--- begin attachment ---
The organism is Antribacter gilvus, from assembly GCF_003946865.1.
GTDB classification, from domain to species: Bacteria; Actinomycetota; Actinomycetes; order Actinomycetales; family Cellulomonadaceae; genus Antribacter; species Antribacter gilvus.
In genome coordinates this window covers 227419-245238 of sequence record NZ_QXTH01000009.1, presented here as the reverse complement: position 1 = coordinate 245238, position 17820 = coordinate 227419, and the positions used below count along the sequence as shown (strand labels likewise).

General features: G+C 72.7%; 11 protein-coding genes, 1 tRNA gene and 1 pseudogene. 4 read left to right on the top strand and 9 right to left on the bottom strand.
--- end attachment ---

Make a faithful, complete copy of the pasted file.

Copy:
The organism is Antribacter gilvus, from assembly GCF_003946865.1.
GTDB classification, from domain to species: Bacteria; Actinomycetota; Actinomycetes; order Actinomycetales; family Cellulomonadaceae; genus Antribacter; species Antribacter gilvus.
In genome coordinates this window covers 227419-245238 of sequence record NZ_QXTH01000009.1, presented here as the reverse complement: position 1 = coordinate 245238, position 17820 = coordinate 227419, and the positions used below count along the sequence as shown (strand labels likewise).

General features: G+C 72.7%; 11 protein-coding genes, 1 tRNA gene and 1 pseudogene. 4 read left to right on the top strand and 9 right to left on the bottom strand.